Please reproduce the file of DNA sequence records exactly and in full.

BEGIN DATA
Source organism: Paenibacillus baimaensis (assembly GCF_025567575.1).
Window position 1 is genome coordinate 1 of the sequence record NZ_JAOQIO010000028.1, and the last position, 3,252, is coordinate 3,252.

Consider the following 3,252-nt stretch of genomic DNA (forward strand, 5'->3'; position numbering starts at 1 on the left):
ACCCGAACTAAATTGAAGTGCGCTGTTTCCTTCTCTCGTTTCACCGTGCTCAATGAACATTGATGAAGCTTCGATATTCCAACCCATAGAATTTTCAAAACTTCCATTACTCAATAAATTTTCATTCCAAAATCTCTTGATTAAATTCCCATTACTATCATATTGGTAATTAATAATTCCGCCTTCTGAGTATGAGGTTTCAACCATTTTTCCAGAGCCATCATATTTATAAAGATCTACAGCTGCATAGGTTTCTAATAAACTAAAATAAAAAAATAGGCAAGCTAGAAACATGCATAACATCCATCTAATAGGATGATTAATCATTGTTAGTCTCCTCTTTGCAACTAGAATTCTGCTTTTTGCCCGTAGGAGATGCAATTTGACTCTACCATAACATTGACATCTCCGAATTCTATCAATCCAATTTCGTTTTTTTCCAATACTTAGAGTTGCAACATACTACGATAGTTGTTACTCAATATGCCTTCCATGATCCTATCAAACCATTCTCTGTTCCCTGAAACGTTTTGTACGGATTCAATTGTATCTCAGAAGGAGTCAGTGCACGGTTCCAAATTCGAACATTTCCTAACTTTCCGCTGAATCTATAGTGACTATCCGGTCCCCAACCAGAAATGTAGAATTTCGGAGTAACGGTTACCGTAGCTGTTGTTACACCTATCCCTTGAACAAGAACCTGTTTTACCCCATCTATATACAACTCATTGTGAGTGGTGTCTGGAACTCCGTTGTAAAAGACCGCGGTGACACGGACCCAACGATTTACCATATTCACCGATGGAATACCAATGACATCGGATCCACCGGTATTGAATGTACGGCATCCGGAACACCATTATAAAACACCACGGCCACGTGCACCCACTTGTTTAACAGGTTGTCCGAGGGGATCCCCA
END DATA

Source organism: Paenibacillus baimaensis (assembly GCF_025567575.1).
Window position 1 is genome coordinate 1 of the sequence record NZ_JAOQIO010000028.1, and the last position, 3,252, is coordinate 3,252.

Consider the following 3,252-nt stretch of genomic DNA (forward strand, 5'->3'; position numbering starts at 1 on the left):
ACCCGAACTAAATTGAAGTGCGCTGTTTCCTTCTCTCGTTTCACCGTGCTCAATGAACATTGATGAAGCTTCGATATTCCAACCCATAGAATTTTCAAAACTTCCATTACTCAATAAATTTTCATTCCAAAATCTCTTGATTAAATTCCCATTACTATCATATTGGTAATTAATAATTCCGCCTTCTGAGTATGAGGTTTCAACCATTTTTCCAGAGCCATCATATTTATAAAGATCTACAGCTGCATAGGTTTCTAATAAACTAAAATAAAAAAATAGGCAAGCTAGAAACATGCATAACATCCATCTAATAGGATGATTAATCATTGTTAGTCTCCTCTTTGCAACTAGAATTCTGCTTTTTGCCCGTAGGAGATGCAATTTGACTCTACCATAACATTGACATCTCCGAATTCTATCAATCCAATTTCGTTTTTTTCCAATACTTAGAGTTGCAACATACTACGATAGTTGTTACTCAATATGCCTTCCATGATCCTATCAAACCATTCTCTGTTCCCTGAAACGTTTTGTACGGATTCAATTGTATCTCAGAAGGAGTCAGTGCACGGTTCCAAATTCGAACATTTCCTAACTTTCCGCTGAATCTATAGTGACTATCCGGTCCCCAACCAGAAATGTAGAATTTCGGAGTAACGGTTACCGTAGCTGTTGTTACACCTATCCCTTGAACAAGAACCTGTTTTACCCCATCTATATACAACTCATTGTGAGTGGTGTCTGGAACTCCGTTGTAAAAGACCGCGGTGACACGGACCCAACGATTTACCATATTCACCGATGGAATACCAATGACATCGGATCCACCGGTATTGAATGTACGGCATCCGGAACACCATTATAAAACACCACGGCCACGTGCACCCACTTGTTTAACAGGTTGTCCGAGGGGATCCCCA